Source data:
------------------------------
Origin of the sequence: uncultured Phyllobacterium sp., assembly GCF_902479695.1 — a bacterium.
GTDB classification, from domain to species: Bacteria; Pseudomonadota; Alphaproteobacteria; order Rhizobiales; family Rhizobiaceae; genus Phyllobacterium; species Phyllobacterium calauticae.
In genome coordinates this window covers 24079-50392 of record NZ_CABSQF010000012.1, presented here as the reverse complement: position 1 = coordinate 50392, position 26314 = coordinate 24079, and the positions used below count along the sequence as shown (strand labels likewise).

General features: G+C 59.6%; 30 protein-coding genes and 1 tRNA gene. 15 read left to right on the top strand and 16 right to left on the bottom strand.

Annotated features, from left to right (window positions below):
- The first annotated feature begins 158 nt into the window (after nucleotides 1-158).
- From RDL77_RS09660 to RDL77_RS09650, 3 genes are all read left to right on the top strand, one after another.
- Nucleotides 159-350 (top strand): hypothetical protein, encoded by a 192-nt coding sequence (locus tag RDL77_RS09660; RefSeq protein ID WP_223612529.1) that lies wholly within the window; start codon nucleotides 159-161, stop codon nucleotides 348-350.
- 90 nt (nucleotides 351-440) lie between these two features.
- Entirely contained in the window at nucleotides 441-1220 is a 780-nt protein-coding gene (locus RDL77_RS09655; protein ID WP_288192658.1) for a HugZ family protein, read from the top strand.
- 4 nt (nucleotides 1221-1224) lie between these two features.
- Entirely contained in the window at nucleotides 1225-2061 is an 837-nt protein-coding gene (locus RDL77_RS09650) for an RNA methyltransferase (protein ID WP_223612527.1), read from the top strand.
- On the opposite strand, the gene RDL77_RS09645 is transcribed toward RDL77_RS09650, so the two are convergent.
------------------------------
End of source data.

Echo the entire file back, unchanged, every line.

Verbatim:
Origin of the sequence: uncultured Phyllobacterium sp., assembly GCF_902479695.1 — a bacterium.
GTDB classification, from domain to species: Bacteria; Pseudomonadota; Alphaproteobacteria; order Rhizobiales; family Rhizobiaceae; genus Phyllobacterium; species Phyllobacterium calauticae.
In genome coordinates this window covers 24079-50392 of record NZ_CABSQF010000012.1, presented here as the reverse complement: position 1 = coordinate 50392, position 26314 = coordinate 24079, and the positions used below count along the sequence as shown (strand labels likewise).

General features: G+C 59.6%; 30 protein-coding genes and 1 tRNA gene. 15 read left to right on the top strand and 16 right to left on the bottom strand.

Annotated features, from left to right (window positions below):
- The first annotated feature begins 158 nt into the window (after nucleotides 1-158).
- From RDL77_RS09660 to RDL77_RS09650, 3 genes are all read left to right on the top strand, one after another.
- Nucleotides 159-350 (top strand): hypothetical protein, encoded by a 192-nt coding sequence (locus tag RDL77_RS09660; RefSeq protein ID WP_223612529.1) that lies wholly within the window; start codon nucleotides 159-161, stop codon nucleotides 348-350.
- 90 nt (nucleotides 351-440) lie between these two features.
- Entirely contained in the window at nucleotides 441-1220 is a 780-nt protein-coding gene (locus RDL77_RS09655; protein ID WP_288192658.1) for a HugZ family protein, read from the top strand.
- 4 nt (nucleotides 1221-1224) lie between these two features.
- Entirely contained in the window at nucleotides 1225-2061 is an 837-nt protein-coding gene (locus RDL77_RS09650) for an RNA methyltransferase (protein ID WP_223612527.1), read from the top strand.
- On the opposite strand, the gene RDL77_RS09645 is transcribed toward RDL77_RS09650, so the two are convergent.